The only silver lining UK fans can find in Louisville’s National Championship is that it makes the state of Kentucky the king of college basketball. With back-to-back titles coming home to the Commonwealth and one likely on the way next season, there is no denying that no one does basketball better than the Bluegrass. However, Birmingham News columnist Kevin Scarbinsky that the Commonwealth’s success on the hardwood is not equivalent to the state of Alabama’s success in football.
The commonwealth of Kentucky is not the basketball equivalent of the state of Alabama in football.
Not quite, not yet and probably not ever.
This is more than a numbers game you can’t win, although on that score at the moment, the national championship count stands Us 17, You 11.
That’s 15 for Alabama and two for Auburn – officially; the Tigers could claim a bunch more – compared to eight for Kentucky and three for Louisville.
It’s an interesting argument. For years, people have compared John Calipari to Nick Saban in terms of recruiting and success. Although this year’s Kentucky squad failed to meet expectations, Cal has restored a tradition rich program back to national prominence, much like Saban at Alabama. When describing the passion of the Big Blue Nation, maybe the only fan base in America that can relate is Alabama’s.
College football is much more popular in the US than college basketball, with the possible exception of March Madness, and similarly, the NFL is America’s game, not the NBA. So yes, I can see Scarbinsky’s point about the sport as a whole being bigger. Yet, on the other hand, you can argue that makes Kentuckians’ passion for basketball even more impressive.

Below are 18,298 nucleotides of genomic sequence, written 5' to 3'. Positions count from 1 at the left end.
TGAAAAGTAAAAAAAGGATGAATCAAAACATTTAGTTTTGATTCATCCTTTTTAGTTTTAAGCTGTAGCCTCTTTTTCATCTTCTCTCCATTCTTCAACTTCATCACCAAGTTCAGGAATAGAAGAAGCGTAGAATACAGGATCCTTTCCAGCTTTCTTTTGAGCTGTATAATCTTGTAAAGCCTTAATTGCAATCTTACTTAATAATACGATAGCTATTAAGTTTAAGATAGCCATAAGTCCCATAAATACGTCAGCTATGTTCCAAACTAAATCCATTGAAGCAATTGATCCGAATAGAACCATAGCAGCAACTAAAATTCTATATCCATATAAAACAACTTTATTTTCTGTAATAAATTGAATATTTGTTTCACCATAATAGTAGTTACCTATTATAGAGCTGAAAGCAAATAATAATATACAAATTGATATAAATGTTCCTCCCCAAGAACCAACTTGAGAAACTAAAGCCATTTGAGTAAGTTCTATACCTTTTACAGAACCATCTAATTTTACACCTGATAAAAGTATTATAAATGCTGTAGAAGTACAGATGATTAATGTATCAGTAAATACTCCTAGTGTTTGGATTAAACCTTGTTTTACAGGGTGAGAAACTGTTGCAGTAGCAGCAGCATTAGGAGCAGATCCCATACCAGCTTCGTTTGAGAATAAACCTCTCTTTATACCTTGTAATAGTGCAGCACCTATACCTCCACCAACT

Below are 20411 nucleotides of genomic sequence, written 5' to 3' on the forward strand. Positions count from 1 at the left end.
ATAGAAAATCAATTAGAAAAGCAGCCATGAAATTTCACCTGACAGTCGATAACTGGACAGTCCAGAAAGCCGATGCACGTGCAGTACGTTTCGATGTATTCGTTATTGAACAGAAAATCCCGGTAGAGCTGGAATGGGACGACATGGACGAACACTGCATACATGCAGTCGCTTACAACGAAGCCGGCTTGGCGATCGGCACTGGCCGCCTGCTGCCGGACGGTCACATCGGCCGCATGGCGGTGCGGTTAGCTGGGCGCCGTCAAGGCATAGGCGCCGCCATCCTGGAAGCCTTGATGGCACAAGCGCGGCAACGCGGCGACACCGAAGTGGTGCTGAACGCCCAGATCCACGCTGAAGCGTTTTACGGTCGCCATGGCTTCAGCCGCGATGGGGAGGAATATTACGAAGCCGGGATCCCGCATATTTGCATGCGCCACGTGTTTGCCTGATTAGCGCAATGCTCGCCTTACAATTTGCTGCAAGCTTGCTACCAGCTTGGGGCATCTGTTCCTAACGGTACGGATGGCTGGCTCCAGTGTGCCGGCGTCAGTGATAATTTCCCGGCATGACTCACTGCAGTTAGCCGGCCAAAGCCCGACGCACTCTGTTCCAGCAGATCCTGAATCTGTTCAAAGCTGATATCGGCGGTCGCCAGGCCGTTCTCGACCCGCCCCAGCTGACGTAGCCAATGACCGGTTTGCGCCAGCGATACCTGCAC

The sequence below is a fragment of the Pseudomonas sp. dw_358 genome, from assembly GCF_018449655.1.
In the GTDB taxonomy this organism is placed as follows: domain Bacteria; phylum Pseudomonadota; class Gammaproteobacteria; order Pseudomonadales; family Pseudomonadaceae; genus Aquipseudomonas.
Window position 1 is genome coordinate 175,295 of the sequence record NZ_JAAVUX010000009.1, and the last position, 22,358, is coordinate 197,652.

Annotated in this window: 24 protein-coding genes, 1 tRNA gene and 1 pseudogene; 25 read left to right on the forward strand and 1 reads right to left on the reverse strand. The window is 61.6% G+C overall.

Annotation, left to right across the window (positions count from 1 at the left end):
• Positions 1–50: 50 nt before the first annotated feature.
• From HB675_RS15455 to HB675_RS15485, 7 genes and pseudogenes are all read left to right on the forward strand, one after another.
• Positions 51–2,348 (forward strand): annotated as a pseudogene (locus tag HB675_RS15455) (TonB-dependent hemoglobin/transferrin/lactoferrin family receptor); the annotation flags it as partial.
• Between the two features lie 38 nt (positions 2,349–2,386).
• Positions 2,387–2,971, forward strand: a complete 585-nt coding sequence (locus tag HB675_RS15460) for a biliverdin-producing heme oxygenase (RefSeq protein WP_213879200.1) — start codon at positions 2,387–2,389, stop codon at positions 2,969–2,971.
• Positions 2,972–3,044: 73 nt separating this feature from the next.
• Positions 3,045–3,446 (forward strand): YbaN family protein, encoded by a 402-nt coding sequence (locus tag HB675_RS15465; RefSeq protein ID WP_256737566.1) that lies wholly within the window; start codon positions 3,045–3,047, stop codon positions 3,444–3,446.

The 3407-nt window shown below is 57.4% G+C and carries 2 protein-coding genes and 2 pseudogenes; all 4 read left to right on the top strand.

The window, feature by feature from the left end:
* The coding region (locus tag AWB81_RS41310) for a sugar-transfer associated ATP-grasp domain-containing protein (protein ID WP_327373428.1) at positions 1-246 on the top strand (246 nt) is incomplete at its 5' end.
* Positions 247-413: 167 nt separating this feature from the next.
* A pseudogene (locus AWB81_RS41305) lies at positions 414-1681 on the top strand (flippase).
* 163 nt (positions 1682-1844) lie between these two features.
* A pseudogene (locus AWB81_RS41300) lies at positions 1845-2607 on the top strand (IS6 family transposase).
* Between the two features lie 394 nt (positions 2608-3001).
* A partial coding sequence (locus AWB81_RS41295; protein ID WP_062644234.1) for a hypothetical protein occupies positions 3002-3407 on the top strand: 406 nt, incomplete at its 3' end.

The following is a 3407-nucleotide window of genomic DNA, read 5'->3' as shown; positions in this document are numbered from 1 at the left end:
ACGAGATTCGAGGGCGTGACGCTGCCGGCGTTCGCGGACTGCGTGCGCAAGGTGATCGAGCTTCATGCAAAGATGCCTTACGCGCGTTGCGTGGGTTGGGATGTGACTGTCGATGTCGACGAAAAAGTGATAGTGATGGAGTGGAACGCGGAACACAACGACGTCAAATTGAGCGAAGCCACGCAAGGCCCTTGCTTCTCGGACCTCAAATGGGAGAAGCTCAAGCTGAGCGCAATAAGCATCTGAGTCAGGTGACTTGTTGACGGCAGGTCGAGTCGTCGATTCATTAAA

Scarbinsky does point out the difficulties in comparing the number of national championships won by each school in their respective sport; while college basketball has the fairest way of determining a champ, college football is still forced to abide by the BCS until the 8-team playoff system goes into effect in 2014. In my opinion, that completely nullifies the comparison.
Also interesting is Scarbinsky’s comparison of the Kentucky/Louisville and Alabama/Auburn rivalries. He pointed out that Cal sent Louisville (key word being Louisville, not Pitino) a congratulatory tweet after they won their title and that neither Gus Malzahn/Gene Chizik or Nick Saban would ever do that to each other, but as we know, that was merely Cal being a politician. (Also, again, he did not congratulate Pitino by name for winning the title or being elected to the Hall of Fame.) Sure, I doubt many Kentucky fans would “go Updyke somewhere on the U of L campus,” as Scarbinsky writes, but one Louisville fan did have the nerve to drive to the Wildcat Coal Lodge after they won the title and wave a Louisville flag around. Different levels of crazy, yes, but as we can attest, the rivalry between Kentucky and Louisville is definitely on the rise, especially now that both teams have another championship under their belt.
Your turn. Which is better right now: football in Alabama or basketball in Kentucky?